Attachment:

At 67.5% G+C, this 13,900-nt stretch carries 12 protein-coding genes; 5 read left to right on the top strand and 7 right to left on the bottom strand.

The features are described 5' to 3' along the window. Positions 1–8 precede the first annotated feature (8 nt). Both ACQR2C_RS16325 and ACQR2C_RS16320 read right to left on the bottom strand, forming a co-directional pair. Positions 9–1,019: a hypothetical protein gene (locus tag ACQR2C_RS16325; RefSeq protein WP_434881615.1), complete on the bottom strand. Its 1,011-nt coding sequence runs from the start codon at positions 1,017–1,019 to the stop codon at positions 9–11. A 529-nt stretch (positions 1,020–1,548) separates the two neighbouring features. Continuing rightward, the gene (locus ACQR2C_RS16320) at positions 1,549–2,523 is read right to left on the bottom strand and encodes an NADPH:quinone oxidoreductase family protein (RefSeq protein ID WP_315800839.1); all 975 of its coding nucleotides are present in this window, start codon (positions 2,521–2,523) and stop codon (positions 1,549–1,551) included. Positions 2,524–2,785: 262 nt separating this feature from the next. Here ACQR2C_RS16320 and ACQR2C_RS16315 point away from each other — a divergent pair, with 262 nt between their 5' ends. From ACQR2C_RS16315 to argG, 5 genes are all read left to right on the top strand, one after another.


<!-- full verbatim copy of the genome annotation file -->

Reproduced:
At 67.5% G+C, this 13,900-nt stretch carries 12 protein-coding genes; 5 read left to right on the top strand and 7 right to left on the bottom strand.

The features are described 5' to 3' along the window. Positions 1–8 precede the first annotated feature (8 nt). Both ACQR2C_RS16325 and ACQR2C_RS16320 read right to left on the bottom strand, forming a co-directional pair. Positions 9–1,019: a hypothetical protein gene (locus tag ACQR2C_RS16325; RefSeq protein WP_434881615.1), complete on the bottom strand. Its 1,011-nt coding sequence runs from the start codon at positions 1,017–1,019 to the stop codon at positions 9–11. A 529-nt stretch (positions 1,020–1,548) separates the two neighbouring features. Continuing rightward, the gene (locus ACQR2C_RS16320) at positions 1,549–2,523 is read right to left on the bottom strand and encodes an NADPH:quinone oxidoreductase family protein (RefSeq protein ID WP_315800839.1); all 975 of its coding nucleotides are present in this window, start codon (positions 2,521–2,523) and stop codon (positions 1,549–1,551) included. Positions 2,524–2,785: 262 nt separating this feature from the next. Here ACQR2C_RS16320 and ACQR2C_RS16315 point away from each other — a divergent pair, with 262 nt between their 5' ends. From ACQR2C_RS16315 to argG, 5 genes are all read left to right on the top strand, one after another.